Or, at least, he led the army that did so. His name was Mehmet II, and he was the Sultan of the Ottoman Empire. The use of huge guns and cannon was a turning point in military history.
You may have heard him called Mehmet the Conqueror, which is a name he earned for his victory. Prior to the fall of Constantinople, Mehmet II had been considered a pretty weak and ineffective leader due to his youth and inexperience--so much so that his father, who had abdicated in favor of Mehmet II, had been forced to retake the sultanate more than once before his death.
Side note: you can see the tomb of Sultan Mehmet II the Conqueror in Istanbul at the Fatih Mosque--just be respectful of the worshippers. Side side note: in Turkish, Sultan Mehmet II is called Fatih Sultan Mehmet, and 'fatih' is the Turkish word for 'conqueror.'
Conquest is a nasty business, and the Sultan's conquest of Constantinople was no exception.
The women, children, elderly, sick, and wounded of Constantinople sought refuge in the Hagia Sophia, hoping they would be safe within its holy walls.
The conquering army were allowed three days in which to pillage and loot anything they wanted--after which anything left unclaimed would be taken by the Sultan.
The huge, beautiful, richly decorated Hagia Sophia, as you doubtless guessed, proved irresistible prey for the troops. The soldiers sacked and desecrated the Hagia Sophia along with the rest of the city.
Those who had sheltered within the Hagia Sophia became spoils of war.
Many were slaughtered outright, especially the sick, wounded, and elderly.
The young boys were enslaved and sold.
And the women and girls? Well, their fate was the same horror that women and girls have always faced during wartime and conquest.
When the carnage had at last drawn to an end, Mehmet the Conqueror began its conversion to a mosque.
Anything portable had already been taken by the conquering army, but many of the riches were more permanent. The beautiful mosaics of Jesus and myriad saints were covered in plaster, the altar and bells were destroyed while equally beautiful Islamic features were added.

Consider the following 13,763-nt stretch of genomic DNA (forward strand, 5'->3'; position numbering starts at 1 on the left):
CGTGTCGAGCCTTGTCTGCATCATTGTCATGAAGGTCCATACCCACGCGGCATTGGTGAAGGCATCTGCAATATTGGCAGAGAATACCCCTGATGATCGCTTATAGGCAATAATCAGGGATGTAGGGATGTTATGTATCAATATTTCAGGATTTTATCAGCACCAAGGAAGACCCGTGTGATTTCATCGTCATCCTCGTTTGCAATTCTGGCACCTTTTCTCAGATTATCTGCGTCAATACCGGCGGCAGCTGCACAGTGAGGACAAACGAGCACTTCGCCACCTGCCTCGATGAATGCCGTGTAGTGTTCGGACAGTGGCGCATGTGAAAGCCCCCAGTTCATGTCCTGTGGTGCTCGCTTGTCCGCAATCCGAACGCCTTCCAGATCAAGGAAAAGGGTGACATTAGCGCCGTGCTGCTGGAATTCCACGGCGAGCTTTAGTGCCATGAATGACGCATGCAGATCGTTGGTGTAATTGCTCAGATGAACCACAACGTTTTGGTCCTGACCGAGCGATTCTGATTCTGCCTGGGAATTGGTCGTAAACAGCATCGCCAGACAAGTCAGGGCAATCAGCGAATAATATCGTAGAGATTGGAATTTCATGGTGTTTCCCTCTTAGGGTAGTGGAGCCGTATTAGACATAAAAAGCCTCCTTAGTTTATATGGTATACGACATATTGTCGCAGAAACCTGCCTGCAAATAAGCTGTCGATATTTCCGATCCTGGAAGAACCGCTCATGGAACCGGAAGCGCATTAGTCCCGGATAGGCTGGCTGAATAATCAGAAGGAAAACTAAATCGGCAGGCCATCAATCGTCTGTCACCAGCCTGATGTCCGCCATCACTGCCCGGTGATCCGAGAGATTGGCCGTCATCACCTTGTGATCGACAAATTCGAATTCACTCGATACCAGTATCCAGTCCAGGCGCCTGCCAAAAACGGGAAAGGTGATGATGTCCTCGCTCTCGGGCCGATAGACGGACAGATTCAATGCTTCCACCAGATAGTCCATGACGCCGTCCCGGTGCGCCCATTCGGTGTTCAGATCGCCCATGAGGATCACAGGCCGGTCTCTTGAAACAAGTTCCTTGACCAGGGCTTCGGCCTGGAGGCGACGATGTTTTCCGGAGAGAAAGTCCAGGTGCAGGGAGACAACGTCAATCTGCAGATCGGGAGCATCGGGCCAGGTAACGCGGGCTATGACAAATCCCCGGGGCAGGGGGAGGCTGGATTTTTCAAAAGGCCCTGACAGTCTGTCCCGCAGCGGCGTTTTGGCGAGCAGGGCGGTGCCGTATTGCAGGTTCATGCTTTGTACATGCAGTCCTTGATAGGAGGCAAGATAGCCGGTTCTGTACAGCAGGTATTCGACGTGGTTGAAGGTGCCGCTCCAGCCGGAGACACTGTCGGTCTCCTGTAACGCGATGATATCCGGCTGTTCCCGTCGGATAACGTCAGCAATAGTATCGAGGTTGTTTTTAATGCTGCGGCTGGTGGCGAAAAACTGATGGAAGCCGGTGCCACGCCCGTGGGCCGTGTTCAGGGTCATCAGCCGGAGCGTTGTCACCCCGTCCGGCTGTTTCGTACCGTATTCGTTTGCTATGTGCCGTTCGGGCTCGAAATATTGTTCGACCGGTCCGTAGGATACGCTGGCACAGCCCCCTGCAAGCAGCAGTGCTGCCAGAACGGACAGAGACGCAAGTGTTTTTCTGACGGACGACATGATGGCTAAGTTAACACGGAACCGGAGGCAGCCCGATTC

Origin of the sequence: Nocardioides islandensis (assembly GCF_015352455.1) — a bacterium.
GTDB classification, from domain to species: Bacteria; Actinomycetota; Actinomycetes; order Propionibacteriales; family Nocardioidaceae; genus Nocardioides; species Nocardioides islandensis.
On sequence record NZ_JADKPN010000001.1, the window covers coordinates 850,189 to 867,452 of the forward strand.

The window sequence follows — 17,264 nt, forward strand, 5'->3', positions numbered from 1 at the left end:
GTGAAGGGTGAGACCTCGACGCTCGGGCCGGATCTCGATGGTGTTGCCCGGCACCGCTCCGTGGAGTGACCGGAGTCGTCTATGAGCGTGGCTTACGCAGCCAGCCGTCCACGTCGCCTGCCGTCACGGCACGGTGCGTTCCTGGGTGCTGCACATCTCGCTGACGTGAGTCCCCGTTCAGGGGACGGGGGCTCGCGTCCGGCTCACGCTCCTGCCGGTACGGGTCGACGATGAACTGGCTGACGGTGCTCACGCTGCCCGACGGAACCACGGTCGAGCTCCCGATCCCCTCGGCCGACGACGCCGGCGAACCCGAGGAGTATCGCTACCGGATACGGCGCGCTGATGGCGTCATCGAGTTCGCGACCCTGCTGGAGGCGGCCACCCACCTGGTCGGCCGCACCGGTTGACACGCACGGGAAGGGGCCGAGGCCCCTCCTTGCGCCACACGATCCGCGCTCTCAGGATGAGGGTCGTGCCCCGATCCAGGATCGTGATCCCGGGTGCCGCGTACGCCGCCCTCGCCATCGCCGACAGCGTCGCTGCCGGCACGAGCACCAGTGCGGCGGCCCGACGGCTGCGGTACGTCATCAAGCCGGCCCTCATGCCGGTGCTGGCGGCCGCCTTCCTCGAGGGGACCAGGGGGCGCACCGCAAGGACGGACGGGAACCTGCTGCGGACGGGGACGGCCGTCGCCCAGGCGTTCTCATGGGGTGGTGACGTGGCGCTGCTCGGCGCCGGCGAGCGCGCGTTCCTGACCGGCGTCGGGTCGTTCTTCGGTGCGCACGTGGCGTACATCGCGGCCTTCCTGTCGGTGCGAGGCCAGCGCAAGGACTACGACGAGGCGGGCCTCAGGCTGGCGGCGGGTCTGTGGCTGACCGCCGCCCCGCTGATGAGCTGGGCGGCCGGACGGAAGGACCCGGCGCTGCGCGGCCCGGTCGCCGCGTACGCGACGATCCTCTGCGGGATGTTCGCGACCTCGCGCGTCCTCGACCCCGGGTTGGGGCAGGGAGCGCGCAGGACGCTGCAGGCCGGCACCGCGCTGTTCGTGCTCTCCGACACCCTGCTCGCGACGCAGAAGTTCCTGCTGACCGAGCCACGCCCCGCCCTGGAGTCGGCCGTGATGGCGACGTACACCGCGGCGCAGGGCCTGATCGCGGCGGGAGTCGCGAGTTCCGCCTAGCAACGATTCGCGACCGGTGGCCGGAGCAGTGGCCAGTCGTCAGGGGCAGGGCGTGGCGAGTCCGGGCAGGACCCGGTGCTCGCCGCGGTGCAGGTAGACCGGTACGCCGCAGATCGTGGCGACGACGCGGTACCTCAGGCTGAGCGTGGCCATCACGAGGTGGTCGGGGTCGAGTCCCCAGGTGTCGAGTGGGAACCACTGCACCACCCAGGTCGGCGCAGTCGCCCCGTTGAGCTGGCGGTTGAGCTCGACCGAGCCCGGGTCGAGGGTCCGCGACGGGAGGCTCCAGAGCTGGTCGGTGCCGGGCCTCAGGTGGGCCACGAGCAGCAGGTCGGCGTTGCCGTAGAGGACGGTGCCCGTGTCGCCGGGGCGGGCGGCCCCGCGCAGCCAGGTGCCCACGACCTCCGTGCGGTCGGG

The Hagia Sophia served as a mosque for nearly five hundred years.
In 1931, the mosque was closed until 1935, when it was opened again as a museum--quite an interesting move.
It was the work of Mustafa Kemal Atatürk.
If you visit Turkey, you will certainly hear about Atatürk, who is revered to this day by many Turkish people--to the extent that I personally know more than one person with Atatürk's signature tattooed on their body.
You'll see his portrait in nearly every restaurant and home, you'll see that same signature as a bumper sticker on people's cars.
Why is he so beloved?
Well, he founded the Republic of Turkey, bringing an end to the Ottoman Empire. He revolutionized the nation in every meaningful way, secularizing and modernizing it along the way.
I won't go too deep into Atatürk's reforms here since this article focuses on the Hagia Sophia, but I wanted to give enough context that the transformation of the Hagia Sophia made sense.
By converting this glorious cultural landmark from an active place of worship to a museum, a place of memory, he was sending a clear message--to his people and to the rest of the world--about the direction in which Turkey was headed.
Today, there are calls to turn the Hagia Sophia back into a place of worship. These come alongside pushes by Turkish leadership to return to a more religious way of life--pushes that are highly controversial, as evidenced by the vigorous protests that occur with each new piece of legislation.
For now, though, the Hagia Sophia remains a museum, accessible and open to the public.
The history of the Hagia Sophia is clear upon her walls. You can look around and see mosaics of saints and saviors alongside beautiful calligraphic Islamic inscriptions.
It is a tragic, beautiful, sacred, moving space.
Pro tip: if you want to avoid crowds, I'd recommend arriving half an hour before it opens so you're the first one in.
Andrea, Alfred J., ed. 1997 The Capture of Constantinople: The Hystoria Constantinopolitana of Gunther of Pairis. University of Pennsylvania Press, Philadelphia.
Crowley, Roger 2013 1453: The Holy War for Constantinople and the Clash of Islam and the West. Hyperion, New York.
Goffman, Daniel 2002 The Ottoman Empire and Early Modern Europe. Cambridge University Press, Cambridge.
Nicol, Donald 1972 The Last Centuries of Byzantium. Cambridge University Press, Cambridge.
Runciman, Steven 1965 The Fall of Constantinople. Cambridge University Press, Cambridge.